There are times to say goodbye, see you, someday while I did not see you at all over decades and we followed our paths. There is always some reason(s) why our ways cross in our life time, difficult to understand why and where from it goes where too it leads, what is the goal? I was a bit surprised to find RKK's obituary on the french site of "La règle du Jeu" to begin with. I just surf here and there and some philosophers publish there, well, always interesting to read some stuff, if any. There, I read yesterday that Rémy Kolpa Kolpoul aka RKK had passed away on last Sunday 3rd of May. I knew him from the time when we were children, I guess we shared some school years in Paris, not that much but still. I knew his mother, always anxious, a widow who had lost her husband too quickly. An after-Shoah family, displaced people, and quite assimilated to the French society. I cannot say that I followed his career or résumé. I just remembered a sort of early age "precarity" that was normal at the time. I am not interested in describing this aspect. On the other hand, he had a touch of "creativity" and this is what kept his name alive in my memory. He had no Yiddish and in my family it was the usual tongue together with Russian and Ukrainian, Hebrew. A connection and a distance at the same time.
Looking backward, I lately discovered, in Israel, the path that he had followed in music, tunes, tonalities, sounds, music expertise and his work from "Libération" to the Paris FM radio Nova, I must confess I never had listened too. I will put on his article on a late encounter with Serge Gainsbourg. The singer was also a Jew from Odessa, by the way, not that far from our family town of Nikolayev.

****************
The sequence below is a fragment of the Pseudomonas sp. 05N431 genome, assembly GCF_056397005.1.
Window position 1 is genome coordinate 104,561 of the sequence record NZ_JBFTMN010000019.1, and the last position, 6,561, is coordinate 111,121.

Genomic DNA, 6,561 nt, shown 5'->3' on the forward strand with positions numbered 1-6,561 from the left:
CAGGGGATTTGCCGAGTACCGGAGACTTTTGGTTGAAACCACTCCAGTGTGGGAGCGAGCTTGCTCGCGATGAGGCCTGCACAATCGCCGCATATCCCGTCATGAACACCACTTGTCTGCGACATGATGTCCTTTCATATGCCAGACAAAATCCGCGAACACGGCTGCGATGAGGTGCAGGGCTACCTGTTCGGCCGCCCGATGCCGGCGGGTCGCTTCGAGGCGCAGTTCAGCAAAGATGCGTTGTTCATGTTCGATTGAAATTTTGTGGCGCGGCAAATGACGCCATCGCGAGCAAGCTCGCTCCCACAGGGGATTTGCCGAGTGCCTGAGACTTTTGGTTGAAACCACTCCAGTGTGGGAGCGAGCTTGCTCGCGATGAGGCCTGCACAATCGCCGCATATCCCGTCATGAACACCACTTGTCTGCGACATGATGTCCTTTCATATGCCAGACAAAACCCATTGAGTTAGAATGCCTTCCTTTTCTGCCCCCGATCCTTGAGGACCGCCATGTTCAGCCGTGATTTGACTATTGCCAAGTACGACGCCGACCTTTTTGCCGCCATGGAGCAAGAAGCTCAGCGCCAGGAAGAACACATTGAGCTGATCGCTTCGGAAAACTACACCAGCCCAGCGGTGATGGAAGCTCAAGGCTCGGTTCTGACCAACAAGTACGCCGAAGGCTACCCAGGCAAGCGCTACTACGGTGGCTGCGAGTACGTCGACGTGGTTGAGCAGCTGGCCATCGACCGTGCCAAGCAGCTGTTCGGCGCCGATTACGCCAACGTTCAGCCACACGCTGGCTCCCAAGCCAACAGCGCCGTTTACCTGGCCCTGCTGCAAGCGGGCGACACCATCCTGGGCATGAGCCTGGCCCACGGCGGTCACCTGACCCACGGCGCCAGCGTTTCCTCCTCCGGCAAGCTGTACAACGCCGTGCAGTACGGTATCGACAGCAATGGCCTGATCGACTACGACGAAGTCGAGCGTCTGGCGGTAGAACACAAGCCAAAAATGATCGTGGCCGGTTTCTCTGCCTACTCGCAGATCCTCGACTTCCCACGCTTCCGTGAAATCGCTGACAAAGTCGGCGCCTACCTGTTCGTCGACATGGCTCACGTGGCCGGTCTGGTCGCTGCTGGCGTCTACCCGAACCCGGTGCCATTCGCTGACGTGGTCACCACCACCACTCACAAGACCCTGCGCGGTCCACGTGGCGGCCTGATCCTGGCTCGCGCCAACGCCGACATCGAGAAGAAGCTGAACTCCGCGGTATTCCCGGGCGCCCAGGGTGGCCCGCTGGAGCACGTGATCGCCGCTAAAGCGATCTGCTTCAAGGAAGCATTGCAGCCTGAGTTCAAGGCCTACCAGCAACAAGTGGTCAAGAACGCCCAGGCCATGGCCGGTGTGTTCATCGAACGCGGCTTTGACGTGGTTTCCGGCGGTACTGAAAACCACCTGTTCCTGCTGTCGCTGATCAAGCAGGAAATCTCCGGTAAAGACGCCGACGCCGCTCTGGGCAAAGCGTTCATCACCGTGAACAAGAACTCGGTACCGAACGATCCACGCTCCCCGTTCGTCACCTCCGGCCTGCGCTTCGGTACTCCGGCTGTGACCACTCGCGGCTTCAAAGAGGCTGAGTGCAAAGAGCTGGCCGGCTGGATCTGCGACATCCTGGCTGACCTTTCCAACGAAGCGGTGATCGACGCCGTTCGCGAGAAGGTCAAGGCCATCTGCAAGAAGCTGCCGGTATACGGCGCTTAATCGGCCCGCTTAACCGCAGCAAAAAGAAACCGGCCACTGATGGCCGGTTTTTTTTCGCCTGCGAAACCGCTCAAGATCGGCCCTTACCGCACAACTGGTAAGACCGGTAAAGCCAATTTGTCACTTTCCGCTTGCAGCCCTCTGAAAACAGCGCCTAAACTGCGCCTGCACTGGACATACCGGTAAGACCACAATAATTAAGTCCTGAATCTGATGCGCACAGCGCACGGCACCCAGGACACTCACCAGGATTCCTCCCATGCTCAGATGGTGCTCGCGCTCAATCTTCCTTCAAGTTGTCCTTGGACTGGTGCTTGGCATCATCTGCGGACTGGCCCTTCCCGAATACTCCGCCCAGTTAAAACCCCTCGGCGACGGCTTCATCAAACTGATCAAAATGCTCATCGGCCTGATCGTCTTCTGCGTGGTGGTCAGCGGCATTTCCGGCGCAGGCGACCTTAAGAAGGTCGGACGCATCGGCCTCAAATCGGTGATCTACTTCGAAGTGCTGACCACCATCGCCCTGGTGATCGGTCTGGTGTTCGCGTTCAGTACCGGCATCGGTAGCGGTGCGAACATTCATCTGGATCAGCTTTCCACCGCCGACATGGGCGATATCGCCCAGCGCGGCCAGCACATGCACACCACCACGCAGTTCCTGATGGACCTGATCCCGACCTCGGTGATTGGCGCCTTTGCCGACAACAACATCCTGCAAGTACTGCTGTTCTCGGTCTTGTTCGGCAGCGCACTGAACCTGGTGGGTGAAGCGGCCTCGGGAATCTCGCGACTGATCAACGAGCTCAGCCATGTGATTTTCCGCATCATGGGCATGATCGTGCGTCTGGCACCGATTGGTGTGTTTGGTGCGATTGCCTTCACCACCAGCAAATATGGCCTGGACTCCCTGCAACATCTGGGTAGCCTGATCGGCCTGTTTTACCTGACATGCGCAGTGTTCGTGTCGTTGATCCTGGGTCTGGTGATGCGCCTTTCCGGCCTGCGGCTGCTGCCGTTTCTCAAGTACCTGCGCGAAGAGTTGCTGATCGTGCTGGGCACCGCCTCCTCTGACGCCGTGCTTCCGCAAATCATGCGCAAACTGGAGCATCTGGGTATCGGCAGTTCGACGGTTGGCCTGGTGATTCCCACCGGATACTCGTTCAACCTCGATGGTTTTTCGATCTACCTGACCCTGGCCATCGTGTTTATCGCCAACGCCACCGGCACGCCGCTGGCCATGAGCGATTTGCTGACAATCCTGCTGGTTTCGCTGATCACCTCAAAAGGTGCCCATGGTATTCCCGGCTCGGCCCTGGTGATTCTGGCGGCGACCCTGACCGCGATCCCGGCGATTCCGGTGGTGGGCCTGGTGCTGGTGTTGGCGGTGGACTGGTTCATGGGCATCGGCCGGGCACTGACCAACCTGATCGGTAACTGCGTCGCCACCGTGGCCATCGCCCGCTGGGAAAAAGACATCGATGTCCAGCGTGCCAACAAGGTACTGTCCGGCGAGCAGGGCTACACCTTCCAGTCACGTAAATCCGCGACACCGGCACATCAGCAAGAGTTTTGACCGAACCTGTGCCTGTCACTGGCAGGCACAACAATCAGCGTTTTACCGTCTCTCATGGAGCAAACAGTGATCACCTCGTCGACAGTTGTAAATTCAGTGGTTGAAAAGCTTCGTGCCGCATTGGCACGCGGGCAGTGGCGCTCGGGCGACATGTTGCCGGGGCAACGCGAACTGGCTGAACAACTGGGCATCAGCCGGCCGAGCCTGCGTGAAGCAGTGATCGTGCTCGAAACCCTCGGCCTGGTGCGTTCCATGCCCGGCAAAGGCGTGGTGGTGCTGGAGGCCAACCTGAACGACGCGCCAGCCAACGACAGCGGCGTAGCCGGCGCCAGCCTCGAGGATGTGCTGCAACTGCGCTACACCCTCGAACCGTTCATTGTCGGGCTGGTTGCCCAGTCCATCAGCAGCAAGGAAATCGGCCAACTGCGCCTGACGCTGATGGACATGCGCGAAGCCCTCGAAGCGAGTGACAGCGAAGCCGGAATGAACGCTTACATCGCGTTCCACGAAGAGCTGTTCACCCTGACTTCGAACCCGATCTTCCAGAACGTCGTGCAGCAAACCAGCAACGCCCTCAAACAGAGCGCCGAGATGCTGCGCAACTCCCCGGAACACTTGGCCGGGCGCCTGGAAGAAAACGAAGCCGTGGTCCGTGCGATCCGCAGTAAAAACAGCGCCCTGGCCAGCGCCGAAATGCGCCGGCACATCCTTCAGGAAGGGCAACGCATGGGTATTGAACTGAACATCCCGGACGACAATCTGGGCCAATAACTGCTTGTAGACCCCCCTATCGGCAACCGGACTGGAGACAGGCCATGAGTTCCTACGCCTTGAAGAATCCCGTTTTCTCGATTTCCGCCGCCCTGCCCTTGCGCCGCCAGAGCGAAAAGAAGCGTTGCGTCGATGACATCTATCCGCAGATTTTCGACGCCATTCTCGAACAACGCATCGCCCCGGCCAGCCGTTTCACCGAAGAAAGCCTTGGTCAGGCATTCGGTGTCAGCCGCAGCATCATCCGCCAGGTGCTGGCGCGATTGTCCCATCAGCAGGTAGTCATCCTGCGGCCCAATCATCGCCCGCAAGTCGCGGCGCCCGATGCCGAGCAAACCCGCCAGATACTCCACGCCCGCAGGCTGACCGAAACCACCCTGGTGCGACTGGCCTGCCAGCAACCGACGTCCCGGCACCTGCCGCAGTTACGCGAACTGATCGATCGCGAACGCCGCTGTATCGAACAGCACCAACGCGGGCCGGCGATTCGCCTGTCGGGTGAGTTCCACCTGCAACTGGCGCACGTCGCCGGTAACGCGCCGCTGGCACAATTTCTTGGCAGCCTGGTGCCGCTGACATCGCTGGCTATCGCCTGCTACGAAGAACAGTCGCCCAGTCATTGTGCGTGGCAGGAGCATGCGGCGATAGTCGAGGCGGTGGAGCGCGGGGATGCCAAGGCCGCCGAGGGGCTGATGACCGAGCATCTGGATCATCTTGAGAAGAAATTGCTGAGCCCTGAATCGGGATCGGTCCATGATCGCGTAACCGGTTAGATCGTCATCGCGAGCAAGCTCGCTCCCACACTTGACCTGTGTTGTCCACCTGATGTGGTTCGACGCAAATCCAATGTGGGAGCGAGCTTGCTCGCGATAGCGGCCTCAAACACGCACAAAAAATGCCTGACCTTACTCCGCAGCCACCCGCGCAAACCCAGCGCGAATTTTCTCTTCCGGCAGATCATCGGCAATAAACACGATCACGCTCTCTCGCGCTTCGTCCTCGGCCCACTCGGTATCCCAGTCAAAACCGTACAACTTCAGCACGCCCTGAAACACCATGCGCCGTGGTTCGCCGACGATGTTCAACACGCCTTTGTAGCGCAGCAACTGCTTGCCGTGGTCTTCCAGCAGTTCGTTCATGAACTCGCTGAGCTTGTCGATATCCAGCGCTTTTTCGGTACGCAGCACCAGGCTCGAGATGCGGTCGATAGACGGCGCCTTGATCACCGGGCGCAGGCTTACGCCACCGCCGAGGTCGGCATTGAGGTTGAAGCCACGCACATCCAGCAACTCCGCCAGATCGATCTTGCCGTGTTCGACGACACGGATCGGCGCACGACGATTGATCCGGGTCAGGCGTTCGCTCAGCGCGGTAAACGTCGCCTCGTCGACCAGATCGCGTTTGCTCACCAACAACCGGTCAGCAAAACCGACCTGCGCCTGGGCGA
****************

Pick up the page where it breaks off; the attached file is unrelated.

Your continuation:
On the other hand, RKK (with a French touch of humor, he was called "colle pas qu'aux poules/don't clutch, only to hon's/hens") loved Brazilian music and styles and this Latino area creative "continent" spaces our scope of life and swing, dancing and swaying around in intermingled rhythms of diversified tendencies tied up and down in Portuguese, while it also can be from Old Europe. On a Klezmer tradition? I presum that he could have walked on this line, just because it is much trendy and includes all cultures and tunes. And he had some clutch with this, sort of "post-Bundist" must of all "trans" that innervate newness and dynamism.
It is quite nice that we can say him goodbye. I bury a lot of people. I could not be present at his burial (and cremation) today. Maybe, this aspect that we are all sketched up to be human beings beyond all prohibitions or moral judgment is something I deeply experience in Israeli society as for today. It may sound a bit bizarre that far-distanced curricula over years and years still unit us when it deals with life and repose. A Jewish Catholic Orthodox priest in Israel, chanting in Hebrew and hearing confessions in Yiddish can rally wish "memory eternal" to an early friend and greet his life-path. Here, a good way to say something in Yiddish, Russian. Un adieu français. How fascinating life can be, just that as Psoy Korolenko sings in Russian, Yiddish, Esperanto and we are connected because sounds never faint, they continue in "untouchable" ways. Zay gezint, זייט געסונט און מיט אייביקער רו, Вечная память et "you are not under arrest", tudo bom!
אפשר א פאר ווערטער צו שרייבן, ווייל ס' א ביסל צערדרייט און דאך ס'מאכט זין צו זאגן ''להת'' צו א פריינט פון די קינדעריארן. כ'האב אים גאר ניט געזען אדער געהערט סעת זיין לעבן, פשוט דידאזיקכע וואך ווען ער איז געשטרבן. און כאטש איז דאס ווי א צייכן איבער אמונה און אפיקארזלעכקיט אז איך קען זאגן צו אים שךום עליך און זיי מיר געזונא אויף אייביק.